As I've mentioned in previous posts, Ann Arbor is bursting with babies these days (perhaps it's the liberal response to the Duggars?). I had the extreme pleasure of sharing my last pregnancy with two of my close friends and neighbors. Per was born in September, six weeks later Fionn was born, then 5 weeks later Jane was born. Together we - along with another neighbor who have a daughter Emerson's age - formed what we called the "Dulce de Leche League" because we spent this past year eating a lot of caramel ice cream and talking about babies and breastfeeding. If I had more energy and creativity I would come up with a drawing of us as superhero moms - breastfeeding with one hand and eating ice cream with another, but pictures will have to do.

Oh, Matt....that baby is going to hurt when it comes out. I should know.

Tuesday, March 10, 2009

Boys Will Be Boys

Excuse me for a moment while I get on my high horse. *HUFT* Ok, I'm up.

So for the past couple of months, I've been going to a speech class for Emerson on Friday mornings in addition to his Early Intervention 2x a week. Emerson goes into a room with the other toddlers (interestingly, all boys) to play while the parents sit in an adjoining room and take a class on how to encourage our children to speak more. So far it has been less than revolutionary, but at this point I'll try anything.

A few sessions ago, the teacher was stressing the importance of pretend play and she gave the example of giving your child a baby doll so they could pretend to take care of it. Suddenly, this woman started bellowing, "Whoa! My child is a BOY and his father will NOT allow him to play with dolls!"

The teacher gave her a pinched smile and said, "Could he have a teddy bear or other stuffed animal?" The woman looked doubtful. "He pretends to feed and take care of his trains - does that work?"

The teacher thought about this for a moment and then said, "No, I think it needs to be something a little more....lifelike. Something they would actually feed and take care of."

At this point, another woman chimed in: "My husband won't let my boys play with dolls either, so we use those plastic Little People instead. It's hard because they're so small, but you can make it work."

The teacher nodded in agreement and moved on to the next subject, but I was left biting my feminist tongue until it bled. The lesser side of me wanted to scream out, "First of all, YOU are the stay-at-home parents, so get a spine, buy a baby doll and tell your husband to stuff it if he complains. Second of all, heaven forbid we should let our sons learn how to be good parents and nurture their babies! We should ban all dolls from our house - at least until they come out with 'Beer Gut Bob' or a life-size 'Chauvinist Charley.'"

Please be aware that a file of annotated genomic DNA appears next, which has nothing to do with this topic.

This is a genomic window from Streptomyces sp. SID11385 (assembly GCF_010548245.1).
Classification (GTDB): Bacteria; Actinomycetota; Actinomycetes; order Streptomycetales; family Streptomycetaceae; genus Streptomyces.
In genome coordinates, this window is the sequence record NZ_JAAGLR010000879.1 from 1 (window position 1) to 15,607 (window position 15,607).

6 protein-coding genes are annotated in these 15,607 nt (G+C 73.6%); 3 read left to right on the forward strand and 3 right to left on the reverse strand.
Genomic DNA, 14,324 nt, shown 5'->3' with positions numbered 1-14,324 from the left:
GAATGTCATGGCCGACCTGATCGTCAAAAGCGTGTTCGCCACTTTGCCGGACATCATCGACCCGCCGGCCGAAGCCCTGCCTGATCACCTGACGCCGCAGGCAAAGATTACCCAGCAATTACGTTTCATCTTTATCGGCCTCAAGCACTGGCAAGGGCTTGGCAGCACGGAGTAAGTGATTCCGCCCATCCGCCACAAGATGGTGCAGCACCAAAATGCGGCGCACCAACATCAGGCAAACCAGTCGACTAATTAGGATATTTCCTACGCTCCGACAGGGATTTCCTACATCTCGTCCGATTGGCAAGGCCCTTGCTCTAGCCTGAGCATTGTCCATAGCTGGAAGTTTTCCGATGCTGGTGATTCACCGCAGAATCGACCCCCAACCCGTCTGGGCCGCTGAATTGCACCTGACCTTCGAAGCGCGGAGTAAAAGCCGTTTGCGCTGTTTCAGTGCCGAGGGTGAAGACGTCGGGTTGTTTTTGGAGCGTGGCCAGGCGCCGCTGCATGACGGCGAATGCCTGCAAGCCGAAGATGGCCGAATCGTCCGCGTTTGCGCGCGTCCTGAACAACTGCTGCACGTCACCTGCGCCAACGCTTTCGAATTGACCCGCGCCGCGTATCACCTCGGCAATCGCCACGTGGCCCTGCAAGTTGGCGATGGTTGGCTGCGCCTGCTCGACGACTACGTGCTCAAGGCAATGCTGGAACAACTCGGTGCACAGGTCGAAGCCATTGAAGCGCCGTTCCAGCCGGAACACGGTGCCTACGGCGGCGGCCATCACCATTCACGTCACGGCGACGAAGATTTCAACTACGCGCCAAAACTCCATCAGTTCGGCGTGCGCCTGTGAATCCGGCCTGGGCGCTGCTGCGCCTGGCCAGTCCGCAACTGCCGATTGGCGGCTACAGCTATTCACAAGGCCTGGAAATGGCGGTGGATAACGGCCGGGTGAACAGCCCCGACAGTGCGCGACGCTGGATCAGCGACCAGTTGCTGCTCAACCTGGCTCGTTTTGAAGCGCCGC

I mean, the poor kid is pretending to feed trains for pity sake, it's not going to suck all the testosterone out of him the moment he picks up a fake baby. Every toddler I know is in or has been through a stage where they want to take care of a baby doll. The girls tend (key word being tend) to continue playing with dolls long after, while the boys tend to lose interest after a few months and move on to something else. Those who don't move on on their own are usually forced to by the men in their lives and by the messages they receive from our culture.

In some ways I'm frustrated with these women because they're the same ones I hear complaining about how little their husbands help around the house and with parenting, yet here they are perpetuating the cycle with their own sons. However, I am sympathetic with how hard it is to buck the general culture when all you want is for your child to fit in and make things "easy" for them.

I had big plans during pregnancy for all the avant garde things I was going to do with my future children - all the ways I was going to parent that gave the middle finger to restrictive social norms. When the boys were born with such a physically apparent genetic condition, though, I found myself tempering my own agenda with a need to help them fit in. Maybe it goes back to some animal nature when blending in with the pack kept our children from being eaten by the lion, but I do recognize it's a normal parent instinct.

That being said, we're not being chased by lions anymore and some norms are just plain damaging in this femi-nazi's opinion.

Few days go by that I don't think about how much I miss the fantasy daughter that never was - the little girl I dreamed of having since I was a little girl. I mourn that I will never show her all the different definitions of femininity and help her feel empowered by who she is. I mourn that I will never teach her about Amelia Earhart or Queen Elizabeth or Alice Paul. I mourn that I will never help her through her first period, go with her to pick out prom dresses (or pant suits if she leans that way), and I will never be able to help her through her own pregnancies and births.

But sitting in that class listening to a discussion on baby dolls did remind me of all that I can do with my sons. I can't wait to teach them how to cook (well, maybe Robbie will take that one), clean the house thoroughly, write thank you notes, pick out thoughtful gifts, talk about their emotions, cry when they need to cry, change a baby's diaper, say "excuse me" after emitting bodily noises (I've given up on trying to prevent the bodily noises in the first place), dance all the basic ballroom steps, make romantic gestures for their future spouses, appreciate (or at least tolerate) the arts, and fight against social injustices of all kinds.